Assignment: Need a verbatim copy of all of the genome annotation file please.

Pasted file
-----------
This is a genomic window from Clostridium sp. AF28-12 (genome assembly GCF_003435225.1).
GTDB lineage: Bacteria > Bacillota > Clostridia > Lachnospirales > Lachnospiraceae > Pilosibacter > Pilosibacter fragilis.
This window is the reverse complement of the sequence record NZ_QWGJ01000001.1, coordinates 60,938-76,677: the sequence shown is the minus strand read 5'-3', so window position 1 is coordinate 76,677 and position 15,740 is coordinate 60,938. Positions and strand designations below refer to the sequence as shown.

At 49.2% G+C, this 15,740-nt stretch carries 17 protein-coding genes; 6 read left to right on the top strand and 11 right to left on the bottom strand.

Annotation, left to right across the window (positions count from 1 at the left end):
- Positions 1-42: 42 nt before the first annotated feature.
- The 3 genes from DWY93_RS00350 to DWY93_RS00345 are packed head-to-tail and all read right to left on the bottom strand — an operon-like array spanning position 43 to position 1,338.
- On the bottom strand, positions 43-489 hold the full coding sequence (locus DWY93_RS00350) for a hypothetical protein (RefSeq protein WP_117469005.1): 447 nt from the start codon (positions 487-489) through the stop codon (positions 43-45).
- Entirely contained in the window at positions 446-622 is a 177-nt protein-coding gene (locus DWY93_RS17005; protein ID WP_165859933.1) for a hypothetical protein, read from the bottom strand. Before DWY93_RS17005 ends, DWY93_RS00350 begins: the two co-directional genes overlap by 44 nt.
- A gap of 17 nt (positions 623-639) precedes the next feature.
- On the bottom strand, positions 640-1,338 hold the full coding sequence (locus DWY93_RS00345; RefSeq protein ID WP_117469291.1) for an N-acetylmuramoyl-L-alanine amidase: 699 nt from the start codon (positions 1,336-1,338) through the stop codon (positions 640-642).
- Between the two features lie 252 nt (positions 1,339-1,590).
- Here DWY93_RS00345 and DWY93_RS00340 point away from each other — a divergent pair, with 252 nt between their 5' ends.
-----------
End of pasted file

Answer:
This is a genomic window from Clostridium sp. AF28-12 (genome assembly GCF_003435225.1).
GTDB lineage: Bacteria > Bacillota > Clostridia > Lachnospirales > Lachnospiraceae > Pilosibacter > Pilosibacter fragilis.
This window is the reverse complement of the sequence record NZ_QWGJ01000001.1, coordinates 60,938-76,677: the sequence shown is the minus strand read 5'-3', so window position 1 is coordinate 76,677 and position 15,740 is coordinate 60,938. Positions and strand designations below refer to the sequence as shown.

At 49.2% G+C, this 15,740-nt stretch carries 17 protein-coding genes; 6 read left to right on the top strand and 11 right to left on the bottom strand.

Annotation, left to right across the window (positions count from 1 at the left end):
- Positions 1-42: 42 nt before the first annotated feature.
- The 3 genes from DWY93_RS00350 to DWY93_RS00345 are packed head-to-tail and all read right to left on the bottom strand — an operon-like array spanning position 43 to position 1,338.
- On the bottom strand, positions 43-489 hold the full coding sequence (locus DWY93_RS00350) for a hypothetical protein (RefSeq protein WP_117469005.1): 447 nt from the start codon (positions 487-489) through the stop codon (positions 43-45).
- Entirely contained in the window at positions 446-622 is a 177-nt protein-coding gene (locus DWY93_RS17005; protein ID WP_165859933.1) for a hypothetical protein, read from the bottom strand. Before DWY93_RS17005 ends, DWY93_RS00350 begins: the two co-directional genes overlap by 44 nt.
- A gap of 17 nt (positions 623-639) precedes the next feature.
- On the bottom strand, positions 640-1,338 hold the full coding sequence (locus DWY93_RS00345; RefSeq protein ID WP_117469291.1) for an N-acetylmuramoyl-L-alanine amidase: 699 nt from the start codon (positions 1,336-1,338) through the stop codon (positions 640-642).
- Between the two features lie 252 nt (positions 1,339-1,590).
- Here DWY93_RS00345 and DWY93_RS00340 point away from each other — a divergent pair, with 252 nt between their 5' ends.